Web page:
Intel Corp. has launched three new families of Xeon processors, joining the Xeon E5-2600 series the chipmaker introduced in March. These latest chips span the entire market for the Xeon line, from four- and two-socket servers, down to entry-level workstations and microservers. A number of HPC server makers, including SGI, Dell, and Appro announced updated hardware based on the new silicon.
The newest Xeon of greatest interest to high performance computing is the Sandy Bridge E5-4600 series, which is built for four-socket servers. At the CPU level, the E5-4600 is more or less identical to the E5-2600 for two-socket systems, both of which are available in 4-, 6-, and 8-core flavors, support 4 memory channels, include 40 lanes of integrated PCIe 3.0, and come with up to 20 MB of last level cache. The four-socket E5-4600 can support twice as much memory per system (up to 1.5 TB) as its two-socket counterpart, but that just serves to keep the per processor and per core memory ratio in line.
In normal times, the new four-socket Xeon would simply take the place of the older technology, in this case the Xeon E7 (“Westmere-EX”), but Intel has moved the new chip into a somewhat different role. According to Michele Fisher, a senior product marketing engineer at Intel, the E5-4600 is intended to complement the E7, rather than replace it. Specifically, the Sandy Bridge version is a “cost and density optimized” CPU for four-socket servers, which in this case is reflected in less cores (maxing out at 8 instead of 10 on the Westmere-EX), a lower memory capacity (1.5 TB instead of 2.0 TB), and less RAS support. It’s also less expensive. The price range on the new four-socket Xeons is $551 to $3,616; on the older Westmere E7 chips, it’s $774 to $4,616.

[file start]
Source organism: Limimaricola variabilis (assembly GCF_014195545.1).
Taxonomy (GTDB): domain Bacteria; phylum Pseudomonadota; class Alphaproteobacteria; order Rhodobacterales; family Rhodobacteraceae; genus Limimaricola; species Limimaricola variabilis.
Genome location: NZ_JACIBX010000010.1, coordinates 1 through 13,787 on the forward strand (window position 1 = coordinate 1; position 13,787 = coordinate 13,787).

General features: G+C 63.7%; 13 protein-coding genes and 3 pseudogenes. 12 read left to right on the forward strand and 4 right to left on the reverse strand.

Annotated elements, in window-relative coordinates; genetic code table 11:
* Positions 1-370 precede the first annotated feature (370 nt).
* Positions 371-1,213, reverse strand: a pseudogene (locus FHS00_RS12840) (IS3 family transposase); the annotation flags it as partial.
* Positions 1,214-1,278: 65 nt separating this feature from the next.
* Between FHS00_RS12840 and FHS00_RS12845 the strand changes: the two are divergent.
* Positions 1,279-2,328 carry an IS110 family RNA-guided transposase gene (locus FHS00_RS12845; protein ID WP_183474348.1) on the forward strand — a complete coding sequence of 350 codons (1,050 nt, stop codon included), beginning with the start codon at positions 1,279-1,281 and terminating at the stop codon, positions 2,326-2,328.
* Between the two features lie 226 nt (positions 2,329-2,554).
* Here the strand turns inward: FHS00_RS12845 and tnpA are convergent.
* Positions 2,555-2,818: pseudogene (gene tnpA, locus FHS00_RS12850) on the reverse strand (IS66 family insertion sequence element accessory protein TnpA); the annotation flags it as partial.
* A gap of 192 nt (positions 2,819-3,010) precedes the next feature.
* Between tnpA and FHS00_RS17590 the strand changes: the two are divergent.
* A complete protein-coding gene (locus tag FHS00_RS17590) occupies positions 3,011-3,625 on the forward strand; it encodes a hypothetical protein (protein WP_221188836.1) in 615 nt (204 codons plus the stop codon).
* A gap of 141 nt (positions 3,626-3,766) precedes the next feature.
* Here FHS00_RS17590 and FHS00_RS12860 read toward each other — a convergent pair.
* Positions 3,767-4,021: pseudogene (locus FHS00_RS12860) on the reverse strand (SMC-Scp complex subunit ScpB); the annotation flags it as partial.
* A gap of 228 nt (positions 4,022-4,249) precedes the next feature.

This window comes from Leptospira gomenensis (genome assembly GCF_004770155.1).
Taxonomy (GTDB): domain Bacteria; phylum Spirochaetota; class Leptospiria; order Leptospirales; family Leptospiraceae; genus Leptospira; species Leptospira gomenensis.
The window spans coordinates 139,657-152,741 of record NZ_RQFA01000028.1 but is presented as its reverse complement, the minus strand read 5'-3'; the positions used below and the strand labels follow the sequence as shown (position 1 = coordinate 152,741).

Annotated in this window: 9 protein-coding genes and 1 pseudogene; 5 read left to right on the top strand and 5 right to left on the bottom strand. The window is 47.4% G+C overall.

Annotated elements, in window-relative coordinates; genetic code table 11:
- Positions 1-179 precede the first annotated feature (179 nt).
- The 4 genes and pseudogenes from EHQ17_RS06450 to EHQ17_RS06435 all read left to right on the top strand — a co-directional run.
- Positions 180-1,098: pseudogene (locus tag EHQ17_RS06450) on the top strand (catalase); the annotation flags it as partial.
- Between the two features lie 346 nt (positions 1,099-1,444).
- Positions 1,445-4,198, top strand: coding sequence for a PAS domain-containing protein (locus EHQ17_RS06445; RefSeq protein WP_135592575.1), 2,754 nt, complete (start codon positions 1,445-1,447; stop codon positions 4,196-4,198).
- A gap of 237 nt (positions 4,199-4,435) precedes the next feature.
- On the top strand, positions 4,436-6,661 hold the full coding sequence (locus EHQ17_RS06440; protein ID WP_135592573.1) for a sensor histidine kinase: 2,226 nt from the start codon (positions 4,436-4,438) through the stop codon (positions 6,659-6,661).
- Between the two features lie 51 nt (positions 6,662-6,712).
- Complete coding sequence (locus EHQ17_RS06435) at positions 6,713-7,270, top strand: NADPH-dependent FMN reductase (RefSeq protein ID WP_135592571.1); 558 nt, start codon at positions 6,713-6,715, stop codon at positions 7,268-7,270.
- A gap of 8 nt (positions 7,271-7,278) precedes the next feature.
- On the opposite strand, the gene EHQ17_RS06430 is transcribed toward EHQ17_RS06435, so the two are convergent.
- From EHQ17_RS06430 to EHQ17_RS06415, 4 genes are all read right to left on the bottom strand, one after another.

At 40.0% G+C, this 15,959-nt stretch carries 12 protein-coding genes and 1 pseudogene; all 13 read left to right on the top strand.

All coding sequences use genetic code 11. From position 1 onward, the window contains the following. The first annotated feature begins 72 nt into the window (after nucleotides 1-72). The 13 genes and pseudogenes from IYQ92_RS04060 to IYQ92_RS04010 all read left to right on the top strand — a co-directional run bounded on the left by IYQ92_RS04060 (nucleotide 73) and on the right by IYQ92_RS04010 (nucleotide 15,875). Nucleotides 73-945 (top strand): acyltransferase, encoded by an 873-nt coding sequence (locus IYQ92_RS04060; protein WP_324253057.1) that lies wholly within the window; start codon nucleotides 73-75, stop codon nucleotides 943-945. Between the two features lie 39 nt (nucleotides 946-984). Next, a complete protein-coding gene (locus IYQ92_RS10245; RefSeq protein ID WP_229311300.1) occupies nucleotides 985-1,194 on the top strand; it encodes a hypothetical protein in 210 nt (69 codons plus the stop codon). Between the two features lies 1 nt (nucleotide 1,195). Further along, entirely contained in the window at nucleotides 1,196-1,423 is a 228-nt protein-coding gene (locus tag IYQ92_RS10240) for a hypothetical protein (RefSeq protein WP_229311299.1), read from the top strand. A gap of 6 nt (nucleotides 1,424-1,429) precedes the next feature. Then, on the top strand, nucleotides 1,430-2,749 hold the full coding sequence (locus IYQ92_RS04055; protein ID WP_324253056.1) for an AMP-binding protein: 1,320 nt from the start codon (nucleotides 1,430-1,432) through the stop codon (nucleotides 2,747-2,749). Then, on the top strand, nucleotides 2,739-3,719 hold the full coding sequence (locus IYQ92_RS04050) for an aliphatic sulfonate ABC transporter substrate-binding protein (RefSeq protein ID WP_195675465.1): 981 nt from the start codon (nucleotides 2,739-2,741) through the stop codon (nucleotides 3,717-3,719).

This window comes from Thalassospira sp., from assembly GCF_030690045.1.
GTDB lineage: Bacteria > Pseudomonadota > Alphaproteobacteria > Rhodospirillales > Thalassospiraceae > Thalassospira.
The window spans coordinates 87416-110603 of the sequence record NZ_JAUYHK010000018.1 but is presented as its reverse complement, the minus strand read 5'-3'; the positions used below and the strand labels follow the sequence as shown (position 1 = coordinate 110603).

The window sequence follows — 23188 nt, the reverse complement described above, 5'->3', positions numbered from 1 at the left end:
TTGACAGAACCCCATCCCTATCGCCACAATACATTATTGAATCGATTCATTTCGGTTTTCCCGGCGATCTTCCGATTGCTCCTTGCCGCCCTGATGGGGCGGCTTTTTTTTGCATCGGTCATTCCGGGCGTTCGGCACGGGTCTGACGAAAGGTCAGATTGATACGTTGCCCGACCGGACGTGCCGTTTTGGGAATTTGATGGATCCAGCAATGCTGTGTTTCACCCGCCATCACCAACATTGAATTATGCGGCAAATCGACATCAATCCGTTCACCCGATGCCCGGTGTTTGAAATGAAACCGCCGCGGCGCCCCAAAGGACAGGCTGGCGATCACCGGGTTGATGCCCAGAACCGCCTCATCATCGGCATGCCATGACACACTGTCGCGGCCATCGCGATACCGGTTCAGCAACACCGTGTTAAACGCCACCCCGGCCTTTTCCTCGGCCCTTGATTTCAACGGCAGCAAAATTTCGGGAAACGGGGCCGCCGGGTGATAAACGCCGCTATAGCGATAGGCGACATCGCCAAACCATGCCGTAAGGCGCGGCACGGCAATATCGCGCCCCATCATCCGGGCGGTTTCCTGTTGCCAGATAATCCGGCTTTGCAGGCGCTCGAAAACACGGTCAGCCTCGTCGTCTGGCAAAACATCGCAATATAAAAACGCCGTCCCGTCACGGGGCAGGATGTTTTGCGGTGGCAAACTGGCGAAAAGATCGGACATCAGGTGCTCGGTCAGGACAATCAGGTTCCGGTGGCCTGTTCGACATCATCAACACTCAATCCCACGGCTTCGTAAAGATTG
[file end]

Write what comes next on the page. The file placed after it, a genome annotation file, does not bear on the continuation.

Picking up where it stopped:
The idea, says Fisher, is to target the new four-socket CPUs for dense, scale-out systems in domains like HPC and telco, and to support growing geographies like China, which are especially cost-conscious. And because of their density and better energy efficiency, the new CPUs are especially suitable for four-socket blade servers. The older E7 chips will continue to be sold into more traditional enterprise systems, in particular, high-end transactional database machines, where the larger memory footprint and high reliability features are most appreciated.
Since the E5-4600 supports the Advanced Vector Extensions (AVX), courtesy of the Sandy Bridge microarchitecture, the new chip can do floating point operations at twice the clip of its pre-AVX predecessors. According to Intel, a four-socket server outfitted with E5-4650 CPUs can deliver 602 gigaflops on Linpack, which is nearly twice the flops that can be achieved with the top-of the-line E7 technology. That makes this chip a fairly obvious replacement for the E7 when the application domain is scientific computing.
Which explains why SGI is upgrading its Altix UV shared memory supercomputing platform from the E7 to the E5-4600. Also, since the UV has SGI’s custom NUMAlink interconnect and node controller, that system can scale well beyond the four sockets and 1.5 TB of cache coherent memory based on the native Intel chipset.
In fact, SGI’s new Sandy Bridge-based UV can scale up to 4,096 cores and 64 TB of memory in a single system. That’s twice the number of cores and four times the memory of the older Westmere-based UV. And because of the chip’s AVX support, peak flops per UV rack has doubled, from 5.4 to 11 teraflops.